After much deliberation that lasted into the early morning, the House passed its redistricting map around 3:00 a.m. on Thursday, April 28 with a 92-52 vote. Legislators’ emotions peaked and the debate was heated as many of them fought to keep their legislative seat. The new maps turned several Republicans and a few Democrats against each other by pairing some of the current districts, which means two current legislators will be running against their colleague for one seat in the next election. More can be read about the long redistricting debate at The Texas Tribune’s website. The new House redistricting plan protects most of the Republican two-thirds majority, yet some Republican members want the map to increase conservative seats and limit the number of losses. However, Republican leaders have so many seats to defend that they cannot draw enough safe districts to protect every incumbent in future elections. Empower Texas has more details on the House redistricting maps.

In the other Texas chamber, the Senate Finance Committee is struggling to gain the necessary votes it needs to debate its budget plan on the Senate floor. The main reservation is the provision to use an additional portion of the state’s Rainy Day Fund to pay for more spending. The Statesman’s website provides more detail on the Senate’s budget dilemma. Governor Rick Perry has already stated he will not support additional money from the Rainy Day Fund for balancing the state budget, and the House has already proposed using $3 billion from the $9.4 billion emergency reserve to pay for the left over deficit from last biennium. The current debate over using Rainy Day Funds centers around whether the next two year budget should use these funds. Lt. Gov. Dewhurst has sent some mixed signals on the issue. His latest position seems to be that he supports using $3 billion for the budget, but only as a “contingency”. In other words, he’s betting that the news from the Comptroller will improve, and there will be no need to use these funds as the economy improves and more revenue flows into the state’s treasury over the next several months. The Senate has decided to postpone redistricting until it has passed its budget plan.

Senate Crafts Their Budget Proposal, Promising Not To Increase Taxes

Over the past few weeks, the Texas Legislature has been occupied with constructing a budget for 2012-2013 that will alleviate the current budget shortfalls and not cause problems in the future. The House passed their $164.5 billion budget on April 3, and meanwhile, the Senate has been diligently working to craft their less intense budget plan while upholding their promise not to raise taxes. The Senate budget is alleged to be close to $16 billion more than the House plan.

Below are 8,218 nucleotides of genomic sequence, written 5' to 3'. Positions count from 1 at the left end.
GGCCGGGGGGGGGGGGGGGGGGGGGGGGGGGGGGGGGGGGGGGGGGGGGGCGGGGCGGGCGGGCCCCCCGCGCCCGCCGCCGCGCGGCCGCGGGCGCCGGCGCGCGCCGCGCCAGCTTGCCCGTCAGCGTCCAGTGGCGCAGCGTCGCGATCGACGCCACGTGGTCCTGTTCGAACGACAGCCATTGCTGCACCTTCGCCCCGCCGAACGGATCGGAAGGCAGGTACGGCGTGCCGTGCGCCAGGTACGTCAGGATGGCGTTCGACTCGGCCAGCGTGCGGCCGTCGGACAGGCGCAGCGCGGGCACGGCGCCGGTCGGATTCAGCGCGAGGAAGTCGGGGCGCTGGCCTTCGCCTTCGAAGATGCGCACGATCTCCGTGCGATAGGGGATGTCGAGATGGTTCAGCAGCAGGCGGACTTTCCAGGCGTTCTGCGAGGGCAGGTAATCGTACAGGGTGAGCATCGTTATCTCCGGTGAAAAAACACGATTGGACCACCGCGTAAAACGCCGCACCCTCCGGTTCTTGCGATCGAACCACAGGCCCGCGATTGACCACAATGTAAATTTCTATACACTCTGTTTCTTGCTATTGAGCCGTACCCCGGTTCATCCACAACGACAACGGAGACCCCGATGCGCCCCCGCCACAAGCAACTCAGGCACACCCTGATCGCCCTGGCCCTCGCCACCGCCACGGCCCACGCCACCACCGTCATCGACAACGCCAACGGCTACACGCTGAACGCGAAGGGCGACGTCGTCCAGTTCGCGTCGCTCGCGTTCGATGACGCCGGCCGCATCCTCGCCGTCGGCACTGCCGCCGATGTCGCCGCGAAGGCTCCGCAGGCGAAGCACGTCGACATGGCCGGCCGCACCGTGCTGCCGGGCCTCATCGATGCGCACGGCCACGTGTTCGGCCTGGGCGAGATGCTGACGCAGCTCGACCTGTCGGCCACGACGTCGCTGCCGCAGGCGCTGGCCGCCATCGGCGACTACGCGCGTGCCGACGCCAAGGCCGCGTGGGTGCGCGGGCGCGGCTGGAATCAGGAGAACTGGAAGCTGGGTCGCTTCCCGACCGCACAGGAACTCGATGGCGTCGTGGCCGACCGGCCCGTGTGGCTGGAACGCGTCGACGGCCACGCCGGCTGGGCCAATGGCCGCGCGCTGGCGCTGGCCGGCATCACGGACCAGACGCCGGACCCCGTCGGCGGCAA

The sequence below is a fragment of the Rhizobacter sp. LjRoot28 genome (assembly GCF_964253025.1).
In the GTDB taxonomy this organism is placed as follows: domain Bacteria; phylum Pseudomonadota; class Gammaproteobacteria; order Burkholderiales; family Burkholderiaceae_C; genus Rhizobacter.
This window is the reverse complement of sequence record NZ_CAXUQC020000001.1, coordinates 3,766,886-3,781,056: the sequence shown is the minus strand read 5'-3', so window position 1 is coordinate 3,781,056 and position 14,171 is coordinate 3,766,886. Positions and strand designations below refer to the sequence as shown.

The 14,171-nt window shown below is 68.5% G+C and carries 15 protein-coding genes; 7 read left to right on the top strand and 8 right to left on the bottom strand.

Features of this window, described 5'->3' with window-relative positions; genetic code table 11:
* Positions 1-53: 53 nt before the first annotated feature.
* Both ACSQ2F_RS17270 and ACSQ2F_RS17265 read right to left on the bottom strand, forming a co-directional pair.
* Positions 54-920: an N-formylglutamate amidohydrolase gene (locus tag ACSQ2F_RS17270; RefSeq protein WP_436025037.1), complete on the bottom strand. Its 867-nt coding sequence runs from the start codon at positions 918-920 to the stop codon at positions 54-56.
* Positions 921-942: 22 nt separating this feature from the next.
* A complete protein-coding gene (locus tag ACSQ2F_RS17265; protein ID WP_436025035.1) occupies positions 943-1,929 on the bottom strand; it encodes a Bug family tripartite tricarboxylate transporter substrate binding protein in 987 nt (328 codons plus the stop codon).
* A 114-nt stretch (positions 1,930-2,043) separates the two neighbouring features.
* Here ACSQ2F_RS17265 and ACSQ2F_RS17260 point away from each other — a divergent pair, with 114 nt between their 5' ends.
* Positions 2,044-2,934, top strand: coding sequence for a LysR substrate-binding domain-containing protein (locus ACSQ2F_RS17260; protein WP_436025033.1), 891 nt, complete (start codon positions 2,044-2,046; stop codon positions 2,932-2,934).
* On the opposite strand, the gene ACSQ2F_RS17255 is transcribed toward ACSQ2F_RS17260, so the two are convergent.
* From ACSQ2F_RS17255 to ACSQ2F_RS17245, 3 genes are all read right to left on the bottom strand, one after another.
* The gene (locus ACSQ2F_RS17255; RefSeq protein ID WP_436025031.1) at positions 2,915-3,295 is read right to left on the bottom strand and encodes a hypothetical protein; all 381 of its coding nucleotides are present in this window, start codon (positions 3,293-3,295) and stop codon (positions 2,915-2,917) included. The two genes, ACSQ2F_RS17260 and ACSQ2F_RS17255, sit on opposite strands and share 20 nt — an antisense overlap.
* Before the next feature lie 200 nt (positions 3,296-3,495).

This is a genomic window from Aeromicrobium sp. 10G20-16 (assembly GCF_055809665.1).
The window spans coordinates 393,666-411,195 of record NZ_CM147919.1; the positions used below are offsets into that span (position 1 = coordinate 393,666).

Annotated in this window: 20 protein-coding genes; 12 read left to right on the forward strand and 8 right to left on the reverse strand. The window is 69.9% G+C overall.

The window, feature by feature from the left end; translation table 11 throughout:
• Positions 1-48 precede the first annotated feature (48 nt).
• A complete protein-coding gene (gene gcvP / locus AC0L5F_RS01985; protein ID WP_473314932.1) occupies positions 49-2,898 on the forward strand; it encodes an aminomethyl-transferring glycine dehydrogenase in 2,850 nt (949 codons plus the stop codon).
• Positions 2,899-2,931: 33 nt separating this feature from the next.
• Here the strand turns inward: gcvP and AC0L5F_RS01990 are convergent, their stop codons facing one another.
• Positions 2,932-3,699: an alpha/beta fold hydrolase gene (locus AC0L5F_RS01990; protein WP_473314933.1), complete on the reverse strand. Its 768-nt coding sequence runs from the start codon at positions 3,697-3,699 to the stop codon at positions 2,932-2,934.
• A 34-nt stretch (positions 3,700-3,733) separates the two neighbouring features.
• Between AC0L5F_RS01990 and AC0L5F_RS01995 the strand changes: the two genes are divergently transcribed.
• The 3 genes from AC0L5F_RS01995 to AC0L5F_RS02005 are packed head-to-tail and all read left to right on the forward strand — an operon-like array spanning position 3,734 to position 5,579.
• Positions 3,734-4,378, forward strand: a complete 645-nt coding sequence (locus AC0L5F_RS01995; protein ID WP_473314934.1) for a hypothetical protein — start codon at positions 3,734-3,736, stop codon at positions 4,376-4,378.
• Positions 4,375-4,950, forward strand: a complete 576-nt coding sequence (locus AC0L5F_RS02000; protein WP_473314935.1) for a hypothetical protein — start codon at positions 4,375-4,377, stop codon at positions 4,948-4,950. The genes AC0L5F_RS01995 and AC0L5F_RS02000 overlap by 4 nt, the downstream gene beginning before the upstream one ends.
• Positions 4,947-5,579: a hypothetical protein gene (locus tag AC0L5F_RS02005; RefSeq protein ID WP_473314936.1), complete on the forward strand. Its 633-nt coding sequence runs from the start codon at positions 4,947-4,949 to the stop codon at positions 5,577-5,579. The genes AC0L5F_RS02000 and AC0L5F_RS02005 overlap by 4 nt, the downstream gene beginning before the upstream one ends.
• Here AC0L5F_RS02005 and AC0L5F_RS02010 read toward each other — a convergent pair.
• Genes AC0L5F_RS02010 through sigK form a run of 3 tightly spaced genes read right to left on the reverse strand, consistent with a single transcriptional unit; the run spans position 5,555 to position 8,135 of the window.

On Tuesday, April 19, the Senate Finance Committee unveiled $4.8 billion in ideas to help solve the budget deficit. These included anything from accelerated tax collection, property sales, changes in unclaimed property programs, and other measures that can be read in detail at the Texas Tribune’s website. The Senate is not willing to consider deep budget cuts like the House because they want to ensure there is enough funding for their top priorities: public education and Medicaid.

The Senate is set to consider whether or not to use additional funding from the Rainy Day Fund on Wednesday, April 20. However, Governor Perry has already warned he will veto any proposal that uses more money from the $9.4 billion emergency account and the House opposes the idea as well. House Appropriations Committee Chairman, Jim Pitts stated that the House may be willing to support up to $4.5 billion more than what has already been spent if it goes toward education and as long as revenue could be found without increasing taxes.

Nothing has been finalized, but the Senate is scheduled to have their budget plan complete and sent to the House by May 1, leaving bother chambers with one month to compromise. It is important to point out that both chambers of the Texas Legislature have made every effort to solve the state’s budget crisis without raising taxes for the citizens of Texas.

Tea Party Groups Speak Out On Expanding Gambling

Earlier this week, Texas Insider wrote an article following the first House Licensing Committee hearing this year. The hearing prompted an immediate response from an organized faction of five Tea Party groups who wrote a letter to Lieutenant Governor Dewhurst strongly opposing the expansion of gambling in Texas.

The Tea Party groups wrote in support of cutting wasteful spending, but stressed that using casinos and racinos to generate revenue has failed miserably in other states like Illinois, Colorado, and Maryland where revenues generated from casinos were much less than anticipated and not spent on their intended programs. It is crucial that Texas follows the pattern that history has shown and not legalizing gambling in the state because it will only lead to more serious problems in the future.

Please read the full letter and article at Texas Insider’s website.